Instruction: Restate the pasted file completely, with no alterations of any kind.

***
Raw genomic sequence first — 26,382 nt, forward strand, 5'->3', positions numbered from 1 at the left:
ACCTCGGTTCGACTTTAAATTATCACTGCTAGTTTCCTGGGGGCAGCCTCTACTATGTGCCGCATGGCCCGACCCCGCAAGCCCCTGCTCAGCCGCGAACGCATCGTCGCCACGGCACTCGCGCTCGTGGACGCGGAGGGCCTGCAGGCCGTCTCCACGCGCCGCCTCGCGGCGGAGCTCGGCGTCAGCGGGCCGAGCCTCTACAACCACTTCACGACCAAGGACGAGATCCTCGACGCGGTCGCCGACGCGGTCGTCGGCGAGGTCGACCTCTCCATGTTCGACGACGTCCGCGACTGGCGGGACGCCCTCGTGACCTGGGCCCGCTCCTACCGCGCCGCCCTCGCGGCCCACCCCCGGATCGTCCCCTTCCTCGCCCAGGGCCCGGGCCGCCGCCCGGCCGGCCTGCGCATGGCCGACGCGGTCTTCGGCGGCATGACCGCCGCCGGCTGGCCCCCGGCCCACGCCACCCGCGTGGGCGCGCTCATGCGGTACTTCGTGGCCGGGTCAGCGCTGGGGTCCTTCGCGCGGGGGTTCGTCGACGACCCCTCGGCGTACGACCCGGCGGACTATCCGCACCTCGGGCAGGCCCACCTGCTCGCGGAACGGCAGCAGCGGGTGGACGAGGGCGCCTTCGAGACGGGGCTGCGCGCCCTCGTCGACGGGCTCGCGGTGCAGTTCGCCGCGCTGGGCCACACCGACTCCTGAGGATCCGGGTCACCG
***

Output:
Raw genomic sequence first — 26,382 nt, forward strand, 5'->3', positions numbered from 1 at the left:
ACCTCGGTTCGACTTTAAATTATCACTGCTAGTTTCCTGGGGGCAGCCTCTACTATGTGCCGCATGGCCCGACCCCGCAAGCCCCTGCTCAGCCGCGAACGCATCGTCGCCACGGCACTCGCGCTCGTGGACGCGGAGGGCCTGCAGGCCGTCTCCACGCGCCGCCTCGCGGCGGAGCTCGGCGTCAGCGGGCCGAGCCTCTACAACCACTTCACGACCAAGGACGAGATCCTCGACGCGGTCGCCGACGCGGTCGTCGGCGAGGTCGACCTCTCCATGTTCGACGACGTCCGCGACTGGCGGGACGCCCTCGTGACCTGGGCCCGCTCCTACCGCGCCGCCCTCGCGGCCCACCCCCGGATCGTCCCCTTCCTCGCCCAGGGCCCGGGCCGCCGCCCGGCCGGCCTGCGCATGGCCGACGCGGTCTTCGGCGGCATGACCGCCGCCGGCTGGCCCCCGGCCCACGCCACCCGCGTGGGCGCGCTCATGCGGTACTTCGTGGCCGGGTCAGCGCTGGGGTCCTTCGCGCGGGGGTTCGTCGACGACCCCTCGGCGTACGACCCGGCGGACTATCCGCACCTCGGGCAGGCCCACCTGCTCGCGGAACGGCAGCAGCGGGTGGACGAGGGCGCCTTCGAGACGGGGCTGCGCGCCCTCGTCGACGGGCTCGCGGTGCAGTTCGCCGCGCTGGGCCACACCGACTCCTGAGGATCCGGGTCACCG